I knew this was going to be a great Thanksgiving when I woke up, headed to the grocery store for no particular reason and then as I left was greeted at my car by the most cheerful Thanksgiving herald. A woman smiling ear-to-ear who waved cheerfully and shouted “Happy Thanksgiving!!” This delightful Thanksgiving muse had blessed my day and it was going to be fantastic.
For Thanksgiving I had a simple to-do list:
- Smoke turkey breast
- Take photos to show Dad using funky photo app on iPhone
- Take normal photo in case Dad didn’t quite see how glorious aforementioned smoked turkey breast looked
- Post photo to FB to incite envy – both at the gorgeous golden turkey and the artistically taken photo
- Call Dad to wish him and CJ a very Happy Thanksgiving
- Politely inquire about how his cooking is going
- BRAG! BRAG! BRAG!
I went over the checklist several times with a proud smirk on my face as I prepared the grill and lit up the briquettes that would ultimately lead me to a personal grilling victory. The fire shot up. It was gorgeous. I took my celebratory red carpet walk into the kitchen and grabbed the thawed breast. As I freed it from the Butterball wrapping, several questions winged through my head. “Why is there so much liquid?” “Why is it wrapped in a stringed net?” “What the…?” I grabbed the Butterball casing that declared this to be a “Turkey Roast”. “Ok, ok, play it cool. No need for the Thanksgiving Meltdown 2012: The Return of the Meltdown – a sequel to Thanksgiving Meltdown 2011 where we discovered the turkey was actually pressed meat and not a couple of delicate turkey breast slices in a lovely gravy.” It seems that when I grabbed the small turkey thing at the store I only read as far as “Turkey -st” and my brain filled in “Brea-” refusing to see the actual “Roa-”. Unfortunately, this happens more than I care to admit, which results in a lot of surprises of the “almost, but not quite” variety. I see what I want and then my hand grabs the thing right next to it.
I honored this mix-up by declaring half-heartedly that I’d ruined Thanksgiving, then I troopered on to find the roasting pan. I could do this. About 10 minutes into cooking the roast, I noticed a smell in the air and then smoke began to drift out of the oven. Something at some time had spilled and it was a very stinky something. Roast out, oven cooled, and then oven scrubbed. Back in with the roast. We never could identify what had spilled, but we both were sure it wasn’t ours. Still, looks were passed since there was a lot of “something we didn’t spill” for someone not to know who it belonged to. “Breathe, it will be ok. No Meltdown 2012.”
An hour passed and it came time to fix the sweet potato casserole. It’s just not Thanksgiving in the South without this delightful sweet marshmallow concoction. I peeled the yams and as I looked at the peels, I lamented not having a composter (you see, if I just created a compost pile outside, Sam would move in, so I need something a little more contained or just beagle-proof). After staring and refusing to throw the peels into the trash it was decided, I needed to slowly send those down the disposal. A few seconds in, water and chopped-up peel were excitedly spraying up from the other side. I skulked into the computer room where my answer to “How is it going?” was something like, “Great. I mean if you count breaking the sink.” I decided at that point that any vegetable that needed to be washed would just be done in the bath tub. “No meltdown” was my less-than-enthusiastic sounding battle cry.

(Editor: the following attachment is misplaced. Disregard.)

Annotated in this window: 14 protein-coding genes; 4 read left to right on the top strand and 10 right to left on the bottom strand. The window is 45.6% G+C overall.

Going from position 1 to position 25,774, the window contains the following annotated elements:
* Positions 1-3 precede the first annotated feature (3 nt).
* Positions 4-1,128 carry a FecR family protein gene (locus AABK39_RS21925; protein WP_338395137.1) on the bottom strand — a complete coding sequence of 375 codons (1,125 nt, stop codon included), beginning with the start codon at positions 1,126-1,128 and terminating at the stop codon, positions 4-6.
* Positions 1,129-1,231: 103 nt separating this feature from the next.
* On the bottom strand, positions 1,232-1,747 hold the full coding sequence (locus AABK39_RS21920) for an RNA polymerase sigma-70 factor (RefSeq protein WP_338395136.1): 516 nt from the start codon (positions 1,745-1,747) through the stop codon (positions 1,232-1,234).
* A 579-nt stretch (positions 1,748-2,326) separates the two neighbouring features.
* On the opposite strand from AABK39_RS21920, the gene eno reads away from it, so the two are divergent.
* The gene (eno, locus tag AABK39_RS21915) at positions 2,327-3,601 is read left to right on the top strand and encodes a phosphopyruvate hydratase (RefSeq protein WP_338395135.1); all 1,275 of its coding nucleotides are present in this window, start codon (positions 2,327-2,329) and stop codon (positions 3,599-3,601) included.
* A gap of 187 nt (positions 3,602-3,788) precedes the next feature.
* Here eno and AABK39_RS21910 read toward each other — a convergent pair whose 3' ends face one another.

After some Googling it became apparent that Roto-Rooter could be avoided. Jay removed the trap or the “p” pipe or whatever it’s called. We agreed I’d be the best to clear out the muck, since I don’t have the sense to be grossed out by it. Incidentally, I’m the one you go to for dead critter removal. Don’t tell Sam that it was me who took the last 1/3 of her baby bunny. I cleared the pipes of sweet potato, who knows what, and an odd 3” slim metal thing that had to have been there for years giving unwilling food bits who hadn’t accepted their sewage destiny safe harbor. Covered in a brackish stink, I scrubbed down and continued on. No meltdown.
Sam threw-up. Jay took care of it. No meltdown.
But really the breaking point came when I went to free the yeast rolls from the oven and I threw the entire tray up in the air and all the rolls skittered on the floor. You see, I really like yeast rolls and I treat myself to them once a year. Seeing their little yeast corpses on the floor nearly caused me to snap and collapse to my knees. “Oh delicious yeast roll, what have I done to you?” Jay gave me a big hug. “I’m eating one. I don’t care. It’s the thing I love best.” Jay knew better than to look surprised. Yes, that’s gross, but too bad! I was having a bad day and I didn’t do it at your house. Plus, people need germs and this over-Purelled sissy world is only producing sickly people with pitiful immune systems. Eat dirt. (Or so I told myself to justify standing there brushing my roll and blowing on it. 5 second rule! Screw you MythBusters! You don’t know! )
The rest of the dinner went without a hitch or a full blown meltdown.
And that’s when I came down with this cold. Please, pass the tissue. More NyQuil STAT!